From a small northwestern observatory…

Finance and economics generally focused on real estate

JPMorgan-Chase settles military class action

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This is a little bit off-topic (just a little), but the case of Marine Corps Capt. Jonathon Rowles, and the class-action suit which he began, has been a particular burr under my saddle since I first heard of it. Apparently, JPM-C has finally done the right thing and offerred to settle, but the fact that they got into this mess in the first place says a lot about their practices.

In short, the Servicemens Civil Relief Act provides for certain protections against overcharging, fraud, and egregious foreclosure during periods when the servicemember is fighting overseas and unable to defend him or herself in the normal due process. Note that debts aren’t forgiven, but mortgage loan interest cannot exceed 6% during such time of service, and certain collection and foreclosure actions are prohibited.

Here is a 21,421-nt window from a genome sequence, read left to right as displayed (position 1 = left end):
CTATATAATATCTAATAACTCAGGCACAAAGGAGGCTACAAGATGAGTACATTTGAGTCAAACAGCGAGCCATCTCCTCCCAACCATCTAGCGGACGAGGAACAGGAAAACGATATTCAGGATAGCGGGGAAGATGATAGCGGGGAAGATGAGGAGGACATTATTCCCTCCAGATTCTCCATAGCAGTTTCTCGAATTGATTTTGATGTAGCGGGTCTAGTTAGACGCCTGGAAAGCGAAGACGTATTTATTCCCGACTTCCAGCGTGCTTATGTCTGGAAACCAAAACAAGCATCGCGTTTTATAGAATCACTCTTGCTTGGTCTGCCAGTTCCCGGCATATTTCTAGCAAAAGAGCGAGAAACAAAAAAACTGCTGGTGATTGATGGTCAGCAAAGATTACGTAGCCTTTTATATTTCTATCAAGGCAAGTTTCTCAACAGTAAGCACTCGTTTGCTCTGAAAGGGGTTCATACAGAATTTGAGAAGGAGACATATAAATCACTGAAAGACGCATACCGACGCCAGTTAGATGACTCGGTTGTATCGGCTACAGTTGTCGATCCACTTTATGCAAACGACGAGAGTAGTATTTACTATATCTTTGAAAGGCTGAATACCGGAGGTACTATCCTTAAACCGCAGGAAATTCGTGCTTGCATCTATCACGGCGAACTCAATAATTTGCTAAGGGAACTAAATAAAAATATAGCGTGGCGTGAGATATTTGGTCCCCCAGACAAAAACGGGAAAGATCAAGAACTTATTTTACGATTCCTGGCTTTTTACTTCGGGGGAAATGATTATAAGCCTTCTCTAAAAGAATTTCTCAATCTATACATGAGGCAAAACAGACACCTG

To say that JPM-C ignored the SCRA is apparently an understatment. Capt. Rowles repeatedly informed the bank of his active duty status, and made timely payments based on JPM-C’s own 6% calculations. Nonetheless, they apparently failed to credit him with the proper payments he made, and initiated collection and foreclosure actions against him and his family. For more details on the issue, read the court filings here.

Fortunately, Marines don’t scare easily, and Capt. Rowles and his attorney filed a class action suit on behalf of all service members similarly treated by JPM-C. Seeing the handwriting on the wall (the suit was filed in South Carolina — one of the most pro-military states imaginable), a settlement was forthcoming. For details on the settlement, click here.

Sadly, this class action ONLY covers servicemembers. One has to wonder how many similar stories come from the civilian population?

Written by johnkilpatrick

May 2, 2011 at 4:40 pm

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